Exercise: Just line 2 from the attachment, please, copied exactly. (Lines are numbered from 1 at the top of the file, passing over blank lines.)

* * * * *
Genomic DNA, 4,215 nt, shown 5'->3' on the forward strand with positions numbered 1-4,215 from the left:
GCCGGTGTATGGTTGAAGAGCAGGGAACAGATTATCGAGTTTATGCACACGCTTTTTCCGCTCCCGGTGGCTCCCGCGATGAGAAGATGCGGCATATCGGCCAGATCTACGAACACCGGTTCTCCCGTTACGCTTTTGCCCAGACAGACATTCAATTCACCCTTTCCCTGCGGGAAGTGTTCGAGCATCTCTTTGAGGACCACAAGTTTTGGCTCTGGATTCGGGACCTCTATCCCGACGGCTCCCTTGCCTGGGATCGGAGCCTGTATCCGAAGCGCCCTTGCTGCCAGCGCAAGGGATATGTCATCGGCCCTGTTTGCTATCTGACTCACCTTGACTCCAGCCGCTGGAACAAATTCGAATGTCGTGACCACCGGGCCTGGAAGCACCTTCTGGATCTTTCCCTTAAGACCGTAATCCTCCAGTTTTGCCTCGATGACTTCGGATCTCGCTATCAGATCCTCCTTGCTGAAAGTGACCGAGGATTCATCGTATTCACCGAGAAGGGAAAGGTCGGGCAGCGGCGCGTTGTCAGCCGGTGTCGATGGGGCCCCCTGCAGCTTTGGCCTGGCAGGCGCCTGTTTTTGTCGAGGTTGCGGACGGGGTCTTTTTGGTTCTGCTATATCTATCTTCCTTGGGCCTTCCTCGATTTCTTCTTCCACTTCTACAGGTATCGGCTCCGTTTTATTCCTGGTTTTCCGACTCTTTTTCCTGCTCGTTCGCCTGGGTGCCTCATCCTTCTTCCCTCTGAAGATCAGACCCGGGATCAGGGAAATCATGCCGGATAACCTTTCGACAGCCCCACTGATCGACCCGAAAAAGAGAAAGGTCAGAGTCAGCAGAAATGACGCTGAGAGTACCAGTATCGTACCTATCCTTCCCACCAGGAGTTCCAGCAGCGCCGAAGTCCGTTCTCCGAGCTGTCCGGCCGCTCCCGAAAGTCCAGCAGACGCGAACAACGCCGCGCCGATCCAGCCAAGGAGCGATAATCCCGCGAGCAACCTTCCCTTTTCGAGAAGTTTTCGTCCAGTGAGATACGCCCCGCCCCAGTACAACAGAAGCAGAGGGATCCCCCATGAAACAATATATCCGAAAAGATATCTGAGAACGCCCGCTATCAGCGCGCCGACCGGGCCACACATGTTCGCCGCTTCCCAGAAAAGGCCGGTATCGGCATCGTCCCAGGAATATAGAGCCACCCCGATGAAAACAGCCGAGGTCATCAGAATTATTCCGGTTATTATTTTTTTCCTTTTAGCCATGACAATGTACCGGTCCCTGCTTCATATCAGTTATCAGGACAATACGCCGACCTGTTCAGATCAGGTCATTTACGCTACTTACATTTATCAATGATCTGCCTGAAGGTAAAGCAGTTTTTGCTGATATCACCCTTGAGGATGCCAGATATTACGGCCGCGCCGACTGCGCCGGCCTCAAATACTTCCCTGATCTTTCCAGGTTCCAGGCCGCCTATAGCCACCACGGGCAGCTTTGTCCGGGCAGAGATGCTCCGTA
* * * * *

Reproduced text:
GCCGGTGTATGGTTGAAGAGCAGGGAACAGATTATCGAGTTTATGCACACGCTTTTTCCGCTCCCGGTGGCTCCCGCGATGAGAAGATGCGGCATATCGGCCAGATCTACGAACACCGGTTCTCCCGTTACGCTTTTGCCCAGACAGACATTCAATTCACCCTTTCCCTGCGGGAAGTGTTCGAGCATCTCTTTGAGGACCACAAGTTTTGGCTCTGGATTCGGGACCTCTATCCCGACGGCTCCCTTGCCTGGGATCGGAGCCTGTATCCGAAGCGCCCTTGCTGCCAGCGCAAGGGATATGTCATCGGCCCTGTTTGCTATCTGACTCACCTTGACTCCAGCCGCTGGAACAAATTCGAATGTCGTGACCACCGGGCCTGGAAGCACCTTCTGGATCTTTCCCTTAAGACCGTAATCCTCCAGTTTTGCCTCGATGACTTCGGATCTCGCTATCAGATCCTCCTTGCTGAAAGTGACCGAGGATTCATCGTATTCACCGAGAAGGGAAAGGTCGGGCAGCGGCGCGTTGTCAGCCGGTGTCGATGGGGCCCCCTGCAGCTTTGGCCTGGCAGGCGCCTGTTTTTGTCGAGGTTGCGGACGGGGTCTTTTTGGTTCTGCTATATCTATCTTCCTTGGGCCTTCCTCGATTTCTTCTTCCACTTCTACAGGTATCGGCTCCGTTTTATTCCTGGTTTTCCGACTCTTTTTCCTGCTCGTTCGCCTGGGTGCCTCATCCTTCTTCCCTCTGAAGATCAGACCCGGGATCAGGGAAATCATGCCGGATAACCTTTCGACAGCCCCACTGATCGACCCGAAAAAGAGAAAGGTCAGAGTCAGCAGAAATGACGCTGAGAGTACCAGTATCGTACCTATCCTTCCCACCAGGAGTTCCAGCAGCGCCGAAGTCCGTTCTCCGAGCTGTCCGGCCGCTCCCGAAAGTCCAGCAGACGCGAACAACGCCGCGCCGATCCAGCCAAGGAGCGATAATCCCGCGAGCAACCTTCCCTTTTCGAGAAGTTTTCGTCCAGTGAGATACGCCCCGCCCCAGTACAACAGAAGCAGAGGGATCCCCCATGAAACAATATATCCGAAAAGATATCTGAGAACGCCCGCTATCAGCGCGCCGACCGGGCCACACATGTTCGCCGCTTCCCAGAAAAGGCCGGTATCGGCATCGTCCCAGGAATATAGAGCCACCCCGATGAAAACAGCCGAGGTCATCAGAATTATTCCGGTTATTATTTTTTTCCTTTTAGCCATGACAATGTACCGGTCCCTGCTTCATATCAGTTATCAGGACAATACGCCGACCTGTTCAGATCAGGTCATTTACGCTACTTACATTTATCAATGATCTGCCTGAAGGTAAAGCAGTTTTTGCTGATATCACCCTTGAGGATGCCAGATATTACGGCCGCGCCGACTGCGCCGGCCTCAAATACTTCCCTGATCTTTCCAGGTTCCAGGCCGCCTATAGCCACCACGGGCAGCTTTGTCCGGGCAGAGATGCTCCGTA